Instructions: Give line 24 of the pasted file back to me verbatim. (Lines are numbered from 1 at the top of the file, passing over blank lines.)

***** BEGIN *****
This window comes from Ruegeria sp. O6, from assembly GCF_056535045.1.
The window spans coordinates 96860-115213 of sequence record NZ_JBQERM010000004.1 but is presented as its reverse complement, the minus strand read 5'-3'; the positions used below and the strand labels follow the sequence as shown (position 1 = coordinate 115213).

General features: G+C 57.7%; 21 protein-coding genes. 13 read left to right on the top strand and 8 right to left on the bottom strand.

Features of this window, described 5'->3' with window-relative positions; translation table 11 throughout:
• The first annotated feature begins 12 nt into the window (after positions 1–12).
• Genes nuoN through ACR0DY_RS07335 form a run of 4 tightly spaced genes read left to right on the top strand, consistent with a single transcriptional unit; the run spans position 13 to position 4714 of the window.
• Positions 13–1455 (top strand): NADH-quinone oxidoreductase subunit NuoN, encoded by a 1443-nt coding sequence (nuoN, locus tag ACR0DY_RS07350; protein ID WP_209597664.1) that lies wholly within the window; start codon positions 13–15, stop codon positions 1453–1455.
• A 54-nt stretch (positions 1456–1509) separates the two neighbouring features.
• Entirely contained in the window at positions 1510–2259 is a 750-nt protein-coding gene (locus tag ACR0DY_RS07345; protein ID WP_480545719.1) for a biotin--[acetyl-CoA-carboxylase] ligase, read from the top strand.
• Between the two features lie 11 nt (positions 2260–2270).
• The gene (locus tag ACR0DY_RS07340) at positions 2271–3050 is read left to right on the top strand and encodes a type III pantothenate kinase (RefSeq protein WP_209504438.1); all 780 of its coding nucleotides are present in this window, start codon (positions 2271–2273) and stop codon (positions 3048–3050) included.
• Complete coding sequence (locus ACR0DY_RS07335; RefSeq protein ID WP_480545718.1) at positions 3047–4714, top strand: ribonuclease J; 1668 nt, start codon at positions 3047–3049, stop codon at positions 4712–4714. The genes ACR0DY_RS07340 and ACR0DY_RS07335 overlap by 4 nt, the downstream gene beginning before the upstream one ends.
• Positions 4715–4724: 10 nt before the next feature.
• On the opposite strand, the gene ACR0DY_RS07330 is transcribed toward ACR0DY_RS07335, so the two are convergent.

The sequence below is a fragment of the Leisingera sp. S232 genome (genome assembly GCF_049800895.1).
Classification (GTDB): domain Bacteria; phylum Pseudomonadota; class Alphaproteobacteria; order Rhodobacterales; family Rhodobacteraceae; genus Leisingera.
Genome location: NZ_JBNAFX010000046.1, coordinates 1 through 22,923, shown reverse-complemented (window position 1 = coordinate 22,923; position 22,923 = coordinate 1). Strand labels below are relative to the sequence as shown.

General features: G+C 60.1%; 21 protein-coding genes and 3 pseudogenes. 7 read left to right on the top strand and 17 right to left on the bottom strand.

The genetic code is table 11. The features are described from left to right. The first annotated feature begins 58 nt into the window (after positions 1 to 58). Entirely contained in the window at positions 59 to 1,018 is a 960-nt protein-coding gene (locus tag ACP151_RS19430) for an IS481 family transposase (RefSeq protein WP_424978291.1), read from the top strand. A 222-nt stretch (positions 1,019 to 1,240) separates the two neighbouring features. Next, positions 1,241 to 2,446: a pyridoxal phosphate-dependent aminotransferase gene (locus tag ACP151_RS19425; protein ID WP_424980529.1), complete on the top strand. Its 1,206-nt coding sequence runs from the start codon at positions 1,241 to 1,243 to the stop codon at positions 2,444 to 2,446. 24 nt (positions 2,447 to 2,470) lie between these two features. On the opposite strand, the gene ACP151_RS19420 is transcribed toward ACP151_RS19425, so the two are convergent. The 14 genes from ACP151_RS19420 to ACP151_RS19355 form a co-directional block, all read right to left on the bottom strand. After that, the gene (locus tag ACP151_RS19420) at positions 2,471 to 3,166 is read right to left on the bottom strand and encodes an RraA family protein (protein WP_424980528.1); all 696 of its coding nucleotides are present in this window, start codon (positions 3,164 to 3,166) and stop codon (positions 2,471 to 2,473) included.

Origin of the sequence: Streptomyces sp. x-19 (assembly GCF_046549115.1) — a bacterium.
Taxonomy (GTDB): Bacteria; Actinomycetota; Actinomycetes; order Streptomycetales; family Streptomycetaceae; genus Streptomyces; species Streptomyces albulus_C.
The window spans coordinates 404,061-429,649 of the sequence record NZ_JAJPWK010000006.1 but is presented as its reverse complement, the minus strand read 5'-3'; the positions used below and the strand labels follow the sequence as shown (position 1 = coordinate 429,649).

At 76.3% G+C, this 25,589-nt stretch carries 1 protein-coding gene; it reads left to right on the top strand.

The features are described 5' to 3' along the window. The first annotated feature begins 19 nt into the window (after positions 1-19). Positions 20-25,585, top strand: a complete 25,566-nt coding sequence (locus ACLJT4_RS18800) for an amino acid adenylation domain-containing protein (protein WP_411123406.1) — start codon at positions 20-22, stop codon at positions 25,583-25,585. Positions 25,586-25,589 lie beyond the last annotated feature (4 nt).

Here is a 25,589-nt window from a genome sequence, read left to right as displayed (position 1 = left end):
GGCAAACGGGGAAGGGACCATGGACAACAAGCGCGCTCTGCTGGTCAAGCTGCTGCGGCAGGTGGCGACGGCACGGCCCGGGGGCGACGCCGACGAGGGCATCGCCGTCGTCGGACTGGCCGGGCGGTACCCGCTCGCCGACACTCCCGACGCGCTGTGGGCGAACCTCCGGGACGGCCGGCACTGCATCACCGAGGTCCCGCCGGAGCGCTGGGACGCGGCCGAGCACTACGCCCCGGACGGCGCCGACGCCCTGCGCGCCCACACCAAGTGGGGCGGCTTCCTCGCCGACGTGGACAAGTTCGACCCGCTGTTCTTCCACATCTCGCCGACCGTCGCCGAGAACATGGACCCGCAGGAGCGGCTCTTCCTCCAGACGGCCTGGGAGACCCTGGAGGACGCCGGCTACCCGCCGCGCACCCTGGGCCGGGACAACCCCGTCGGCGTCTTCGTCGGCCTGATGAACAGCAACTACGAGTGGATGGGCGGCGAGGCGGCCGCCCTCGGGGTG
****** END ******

The features are described 5' to 3' along the window. The first annotated feature begins 19 nt into the window (after positions 1-19). Positions 20-25,585, top strand: a complete 25,566-nt coding sequence (locus ACLJT4_RS18800) for an amino acid adenylation domain-containing protein (protein WP_411123406.1) — start codon at positions 20-22, stop codon at positions 25,583-25,585. Positions 25,586-25,589 lie beyond the last annotated feature (4 nt).